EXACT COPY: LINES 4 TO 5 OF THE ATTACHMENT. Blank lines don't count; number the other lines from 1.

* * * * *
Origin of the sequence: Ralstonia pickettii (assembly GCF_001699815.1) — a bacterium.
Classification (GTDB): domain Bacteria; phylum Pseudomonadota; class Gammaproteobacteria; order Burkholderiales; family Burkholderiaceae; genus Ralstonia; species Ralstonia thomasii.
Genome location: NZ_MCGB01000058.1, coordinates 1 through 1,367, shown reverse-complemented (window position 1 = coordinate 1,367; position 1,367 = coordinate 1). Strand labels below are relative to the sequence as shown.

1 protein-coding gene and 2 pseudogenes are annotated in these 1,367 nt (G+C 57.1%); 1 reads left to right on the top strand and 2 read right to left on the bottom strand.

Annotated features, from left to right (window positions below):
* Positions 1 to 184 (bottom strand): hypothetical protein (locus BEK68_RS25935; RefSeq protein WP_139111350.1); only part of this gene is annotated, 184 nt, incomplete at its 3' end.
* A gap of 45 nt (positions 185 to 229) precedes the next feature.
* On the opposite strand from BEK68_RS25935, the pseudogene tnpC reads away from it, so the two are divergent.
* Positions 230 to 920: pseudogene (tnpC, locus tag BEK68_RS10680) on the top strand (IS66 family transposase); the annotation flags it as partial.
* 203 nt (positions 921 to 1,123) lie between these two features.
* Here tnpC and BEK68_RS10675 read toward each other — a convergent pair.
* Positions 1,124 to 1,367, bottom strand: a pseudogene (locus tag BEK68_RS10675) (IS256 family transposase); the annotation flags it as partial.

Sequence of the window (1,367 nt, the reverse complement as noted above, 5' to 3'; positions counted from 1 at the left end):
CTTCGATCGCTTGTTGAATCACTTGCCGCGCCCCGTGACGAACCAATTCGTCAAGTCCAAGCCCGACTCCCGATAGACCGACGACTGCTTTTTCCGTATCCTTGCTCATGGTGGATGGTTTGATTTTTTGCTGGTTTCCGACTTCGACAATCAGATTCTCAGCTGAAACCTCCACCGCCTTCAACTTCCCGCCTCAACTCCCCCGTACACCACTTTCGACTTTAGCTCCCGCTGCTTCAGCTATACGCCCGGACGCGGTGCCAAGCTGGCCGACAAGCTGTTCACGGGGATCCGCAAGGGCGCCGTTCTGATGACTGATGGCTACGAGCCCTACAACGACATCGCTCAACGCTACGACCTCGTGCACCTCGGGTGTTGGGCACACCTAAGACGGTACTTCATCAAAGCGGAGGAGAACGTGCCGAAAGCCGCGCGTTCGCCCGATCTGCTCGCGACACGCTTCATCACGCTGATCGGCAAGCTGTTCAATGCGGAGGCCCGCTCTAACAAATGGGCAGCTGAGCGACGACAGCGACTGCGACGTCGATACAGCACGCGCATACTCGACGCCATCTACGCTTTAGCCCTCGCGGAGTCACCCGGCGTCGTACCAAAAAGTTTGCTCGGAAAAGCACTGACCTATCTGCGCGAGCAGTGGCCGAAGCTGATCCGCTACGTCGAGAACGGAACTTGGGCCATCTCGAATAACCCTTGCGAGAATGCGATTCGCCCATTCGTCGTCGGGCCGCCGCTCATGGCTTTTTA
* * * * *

1 protein-coding gene and 2 pseudogenes are annotated in these 1,367 nt (G+C 57.1%); 1 reads left to right on the top strand and 2 read right to left on the bottom strand.

Annotated features, from left to right (window positions below):